Five things you need to know about Equatorial Guinea’s Marburg outbreak

The Ebola-like virus has already killed nine people in Equatorial Guinea. Although there are no vaccines or treatments yet, efforts are underway to contain its spread. Here’s what we know so far.

  • 21 February 2023
  • 4 min read
  • by Priya Joi
Marburg virus 3D illustration
Marburg virus 3D illustration


Equatorial Guinea confirmed its first ever outbreak of Marburg virus disease on 13 February. Marburg is related to Ebola, and causes similar symptoms of haemorrhagic fever, muscle ache and diarrhoea. The largest known outbreak of Marburg virus, in Angola in 2004, infected more than 250 people. The virus is deadly, potentially killing nine of ten people infected.

1. Quarantine and infection prevention control measures are critical

Marburg spreads from person to person via direct contact (through broken skin or mucous membranes) with the blood, secretions, organs or other bodily fluids of infected people, and with surfaces and materials (such as bedding, clothing) contaminated with these fluids.

Given the high fatality rate and lack of effective treatment, it's critical that stringent infection control measures such as quarantine are put in place to avoid people being in contact with each other.

It also means that laboratory samples need to be disposed of carefully, and that people who succumb to Marburg are given safe burial procedures.

2. Investigational vaccines are being tested, but we may not have time to understand how well they work

An emergency World Health Organization (WHO) meeting discussed testing experimental Marburg virus vaccines in Equatorial Guinea. The prime candidates so far are viral-vector vaccines, similar to the AstraZeneca COVID-19 vaccine, that use adenoviruses to deliver instructions to our cells to make a Marburg virus protein that can trigger an immune response.

What are viral vector-based vaccines and how could they be used against COVID-19?

Viral vector-based vaccines use a harmless virus to smuggle the instructions for making antigens from the disease-causing virus into cells, triggering protective immunity against it.


Read more

The Sabin Vaccine Institute has a candidate vaccine that uses a modified chimpanzee adenovirus, and Janssen uses the human adenovirus that their COVID-19 vaccine was based on. Other vaccine candidates from Public Health Vaccines (PHV), the International Aids Vaccine Initiative (IAVI) and Auro Vaccines are based on weakened forms of vesicular stomatitis virus, the vector used in the first approved Ebola vaccine.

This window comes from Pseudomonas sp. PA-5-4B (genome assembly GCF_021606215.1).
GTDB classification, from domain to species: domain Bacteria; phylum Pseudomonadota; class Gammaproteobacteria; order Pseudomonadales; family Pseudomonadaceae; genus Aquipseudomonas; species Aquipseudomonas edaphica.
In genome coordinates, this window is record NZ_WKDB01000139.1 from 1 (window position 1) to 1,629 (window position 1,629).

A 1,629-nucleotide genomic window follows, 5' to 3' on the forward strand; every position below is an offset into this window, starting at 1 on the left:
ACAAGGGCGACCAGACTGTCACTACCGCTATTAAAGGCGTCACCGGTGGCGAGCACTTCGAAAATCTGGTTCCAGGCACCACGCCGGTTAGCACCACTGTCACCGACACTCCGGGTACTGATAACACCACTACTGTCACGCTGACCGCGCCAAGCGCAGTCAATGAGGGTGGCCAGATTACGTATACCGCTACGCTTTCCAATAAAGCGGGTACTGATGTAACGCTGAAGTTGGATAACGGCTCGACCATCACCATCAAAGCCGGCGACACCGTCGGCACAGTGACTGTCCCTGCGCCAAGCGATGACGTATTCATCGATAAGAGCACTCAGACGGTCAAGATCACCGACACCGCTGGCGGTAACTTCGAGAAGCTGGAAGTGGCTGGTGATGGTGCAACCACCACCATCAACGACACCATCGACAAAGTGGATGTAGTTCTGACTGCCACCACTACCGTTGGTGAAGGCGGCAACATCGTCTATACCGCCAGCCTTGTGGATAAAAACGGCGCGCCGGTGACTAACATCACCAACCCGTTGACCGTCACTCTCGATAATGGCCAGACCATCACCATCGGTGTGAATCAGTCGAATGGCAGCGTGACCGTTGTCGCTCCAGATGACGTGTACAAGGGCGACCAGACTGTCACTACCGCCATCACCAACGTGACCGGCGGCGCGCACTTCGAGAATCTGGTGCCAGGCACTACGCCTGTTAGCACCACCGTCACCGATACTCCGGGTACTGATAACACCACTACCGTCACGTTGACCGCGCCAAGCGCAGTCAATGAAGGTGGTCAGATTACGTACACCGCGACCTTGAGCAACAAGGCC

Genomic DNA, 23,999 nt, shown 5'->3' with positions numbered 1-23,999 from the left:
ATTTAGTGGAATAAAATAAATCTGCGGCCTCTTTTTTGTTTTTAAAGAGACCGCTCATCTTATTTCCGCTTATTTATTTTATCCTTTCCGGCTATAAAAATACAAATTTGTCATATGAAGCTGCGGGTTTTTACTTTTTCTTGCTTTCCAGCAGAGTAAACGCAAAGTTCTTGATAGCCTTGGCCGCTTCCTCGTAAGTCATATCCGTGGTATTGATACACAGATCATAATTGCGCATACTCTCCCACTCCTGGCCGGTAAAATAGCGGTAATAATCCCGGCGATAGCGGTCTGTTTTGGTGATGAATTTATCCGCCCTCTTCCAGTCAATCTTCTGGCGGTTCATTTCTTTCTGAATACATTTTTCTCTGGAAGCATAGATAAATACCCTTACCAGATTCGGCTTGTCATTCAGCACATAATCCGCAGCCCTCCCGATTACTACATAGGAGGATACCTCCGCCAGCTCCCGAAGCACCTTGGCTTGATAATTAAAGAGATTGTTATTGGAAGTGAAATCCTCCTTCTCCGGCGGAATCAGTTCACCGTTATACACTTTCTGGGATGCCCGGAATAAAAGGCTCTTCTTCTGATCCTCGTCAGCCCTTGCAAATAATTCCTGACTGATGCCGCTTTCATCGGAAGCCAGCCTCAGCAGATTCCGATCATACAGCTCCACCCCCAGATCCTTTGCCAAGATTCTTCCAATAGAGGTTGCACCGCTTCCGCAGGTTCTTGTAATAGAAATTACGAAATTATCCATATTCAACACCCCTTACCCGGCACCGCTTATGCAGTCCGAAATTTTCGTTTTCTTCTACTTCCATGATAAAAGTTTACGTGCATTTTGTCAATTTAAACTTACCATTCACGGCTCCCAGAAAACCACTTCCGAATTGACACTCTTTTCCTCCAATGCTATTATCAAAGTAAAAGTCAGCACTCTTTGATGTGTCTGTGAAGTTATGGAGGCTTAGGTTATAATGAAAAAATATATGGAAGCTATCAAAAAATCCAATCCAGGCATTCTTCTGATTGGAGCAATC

So far only the Sabin vaccine has completed phase 1 trials. The IAVI candidate is ready for phase 1 and PHV has completed pre-clinical testing. Janssen and Auro are not actively being tested currently. WHO's plan for testing vaccines would be similar to the approach with Ebola: ring vaccination targeting high-risk populations. None of the vaccines may even get to a clinical trial – ideally, quarantine would end the outbreak before a vaccine dose could be administered.

3. Therapeutics include antivirals and monoclonal antibodies

While none have been approved yet, the WHO emergency meeting on Marburg discussed evidence in non-human primates showing that post-exposure treatment with vaccines might be beneficial, or with treatment combining monoclonal antibodies and the antiviral remdesivir. Remdesivir by itself has 80% efficacy in non-human primates.

As useful as studies in non-human primates can be in terms of determining whether treatments will be viable in people, the WHO meeting said the timing of diagnosis may limit studies of early treatment. They add that treatment combinations may be more effective than individual agents, although the data so far may not be sufficient to make a judgement call and phase 1 studies will still be needed.

4. Antibody standards can help assess the immune response to new vaccines

Antibody standards for diseases like Marburg are important as they help measure our body's immune response to a new vaccine. CEPI has been partnering with Integrum Scientific and UVRI to develop an antibody standard for Marburg virus, as it did with MERS CoV.

5. Marburg may be able to lie dormant in people, meaning vigilance is more important than ever

In early 2021, there were reports that Ebola could lie dormant in people, only to emerge many months after an epidemic had ended, which could trigger another outbreak.

Marburg is closely related to the Ebola virus and is known to be able to persist in the eyes and testes of people who have recovered. In pregnant women, it can persist in the placenta and amniotic fluid as well as breast milk.

This means that surveillance is critical for rapid detection to be able to stem outbreaks before they spread.